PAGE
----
So in the future, we will need to put greater emphasis on exploration. We will need to spend time understanding these new technologies and how they relate to our businesses. Most of all, it’s imperative to start exploring early. By the time many of these technologies hit their stride, it may be too late to catch up.

Shift 3: From Hypercompetition to Mass Collaboration. The competitive environment we’ve become used to has been relatively simple. For each particular industry, there have been distinct ecosystems based on established fields of expertise. Competing firms raced to transform fairly undifferentiated digital inputs (chips, code, components, etc.) into highly differentiated products and services. You needed to move fast to get an edge.

This new era, on the other hand, will be one of mass collaboration in which government partners with academia and industry to explore new technologies in the pre-competitive phase. For example, the Joint Center for Energy Storage Research combines the work of five national labs, a few dozen academic institutions, and hundreds of companies to develop advanced batteries.

Or consider the Manufacturing Institutes, which focus on everything from advanced fabrics and biopharmaceuticals to robotics and composite materials. These active hubs allow companies to collaborate with government labs and top academics to develop the next generation of technologies. They also operate dozens of testing facilities to help bring new products to market faster.

I’ve visited some of these facilities and have had the opportunity to talk with executives from participating companies. What has struck me is how how excited they are for the possibilities of this new era. Agility for them doesn’t mean learning to run faster down a chosen course, but to widen and deepen connections throughout a technological ecosystem.

Not so long ago, this kind of mass collaboration, often involving direct competitors would have seemed strange, if not hopelessly naive. Yet today, high performing firms — from corporate VCs to corporate accelerators — are increasingly aware that they need to connect or get shut out. One example is especially instructive. When IBM decided to develop the PC in 1980, they sent a team to Boca Raton to work in secret and launched the product a year later. To develop quantum computing, however, they’ve created a Q Network, which includes several of the National Labs, research universities, potential end users like major banks and manufacturers as well as startups.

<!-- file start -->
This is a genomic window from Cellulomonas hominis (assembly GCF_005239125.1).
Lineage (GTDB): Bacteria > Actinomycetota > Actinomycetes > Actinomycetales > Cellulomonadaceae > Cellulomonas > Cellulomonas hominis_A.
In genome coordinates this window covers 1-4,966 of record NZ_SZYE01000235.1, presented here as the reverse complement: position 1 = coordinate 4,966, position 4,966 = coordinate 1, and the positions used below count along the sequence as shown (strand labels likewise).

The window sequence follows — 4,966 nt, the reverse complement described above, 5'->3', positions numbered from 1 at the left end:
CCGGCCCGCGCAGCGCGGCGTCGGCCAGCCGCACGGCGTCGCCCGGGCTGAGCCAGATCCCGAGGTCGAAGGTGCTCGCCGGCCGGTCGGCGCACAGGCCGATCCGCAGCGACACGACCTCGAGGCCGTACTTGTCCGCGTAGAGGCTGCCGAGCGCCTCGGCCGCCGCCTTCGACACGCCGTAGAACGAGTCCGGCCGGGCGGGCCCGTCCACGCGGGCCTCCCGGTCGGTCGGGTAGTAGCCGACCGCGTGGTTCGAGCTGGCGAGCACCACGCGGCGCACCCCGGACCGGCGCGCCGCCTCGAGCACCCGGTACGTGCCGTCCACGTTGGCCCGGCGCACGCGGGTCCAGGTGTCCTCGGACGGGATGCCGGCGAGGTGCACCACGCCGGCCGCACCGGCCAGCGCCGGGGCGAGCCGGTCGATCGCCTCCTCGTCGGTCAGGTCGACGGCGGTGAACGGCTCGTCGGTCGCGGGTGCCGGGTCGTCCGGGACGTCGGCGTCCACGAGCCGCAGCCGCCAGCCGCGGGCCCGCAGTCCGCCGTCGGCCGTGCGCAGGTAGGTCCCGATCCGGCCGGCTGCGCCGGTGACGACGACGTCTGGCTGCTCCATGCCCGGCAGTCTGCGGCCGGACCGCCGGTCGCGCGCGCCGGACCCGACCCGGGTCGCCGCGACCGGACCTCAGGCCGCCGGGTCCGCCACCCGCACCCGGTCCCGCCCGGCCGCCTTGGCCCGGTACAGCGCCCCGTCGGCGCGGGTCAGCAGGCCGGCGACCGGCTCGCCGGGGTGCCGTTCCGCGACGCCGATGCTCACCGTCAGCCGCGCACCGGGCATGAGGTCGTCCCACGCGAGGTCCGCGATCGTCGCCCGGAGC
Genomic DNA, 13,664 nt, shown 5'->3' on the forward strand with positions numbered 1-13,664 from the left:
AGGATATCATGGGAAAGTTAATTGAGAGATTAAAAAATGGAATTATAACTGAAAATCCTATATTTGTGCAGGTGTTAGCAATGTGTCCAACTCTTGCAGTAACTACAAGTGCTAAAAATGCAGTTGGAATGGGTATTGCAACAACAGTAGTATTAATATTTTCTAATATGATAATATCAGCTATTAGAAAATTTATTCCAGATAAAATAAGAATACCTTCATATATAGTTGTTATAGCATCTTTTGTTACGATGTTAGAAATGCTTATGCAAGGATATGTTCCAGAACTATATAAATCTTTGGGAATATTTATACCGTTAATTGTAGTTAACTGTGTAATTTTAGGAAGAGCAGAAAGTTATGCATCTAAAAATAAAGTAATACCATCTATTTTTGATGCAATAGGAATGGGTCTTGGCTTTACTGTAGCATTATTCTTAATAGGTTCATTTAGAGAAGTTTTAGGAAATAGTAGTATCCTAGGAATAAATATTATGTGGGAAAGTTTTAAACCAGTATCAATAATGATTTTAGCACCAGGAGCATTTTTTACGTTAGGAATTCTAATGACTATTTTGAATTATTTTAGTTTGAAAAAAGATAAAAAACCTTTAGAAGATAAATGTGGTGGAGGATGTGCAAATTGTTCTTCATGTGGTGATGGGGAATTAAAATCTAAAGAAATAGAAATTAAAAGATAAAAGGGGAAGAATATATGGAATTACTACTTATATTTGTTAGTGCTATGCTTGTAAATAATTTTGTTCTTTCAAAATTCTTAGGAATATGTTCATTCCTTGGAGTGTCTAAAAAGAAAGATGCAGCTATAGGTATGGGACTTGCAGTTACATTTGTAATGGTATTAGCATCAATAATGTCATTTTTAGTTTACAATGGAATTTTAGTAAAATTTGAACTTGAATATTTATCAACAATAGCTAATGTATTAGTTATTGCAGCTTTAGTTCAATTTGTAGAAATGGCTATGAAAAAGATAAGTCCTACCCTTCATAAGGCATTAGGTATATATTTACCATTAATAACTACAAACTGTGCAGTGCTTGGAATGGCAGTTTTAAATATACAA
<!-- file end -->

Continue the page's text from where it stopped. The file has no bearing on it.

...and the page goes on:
What’s becoming increasingly clear is that the breakthrough applications of the future will not be based on a single technology like a digital microchip. These new technologies are far too complex for anyone to develop on their own. That’s why we can expect the basis of competition to shift away from design sprints, iterating, and pivoting to building meaningful relationships in order to solve grand challenges. Power in this new era will not sit at the top of industrial hierarchies, but will emanate from the center of networks and ecosystems.


The book that started the Techlash.
A stinging polemic that traces the destructive monopolization of the Internet by Google, Facebook and Amazon, and that proposes a new future for musicians, journalists, authors and filmmakers in the digital age.
Move Fast and Break Things is the riveting account of a small group of libertarian entrepreneurs who in the 1990s began to hijack the original decentralized vision of the Internet, in the process creating three monopoly firms -- Facebook, Amazon, and Google -- that now determine the future of the music, film, television, publishing and news industries.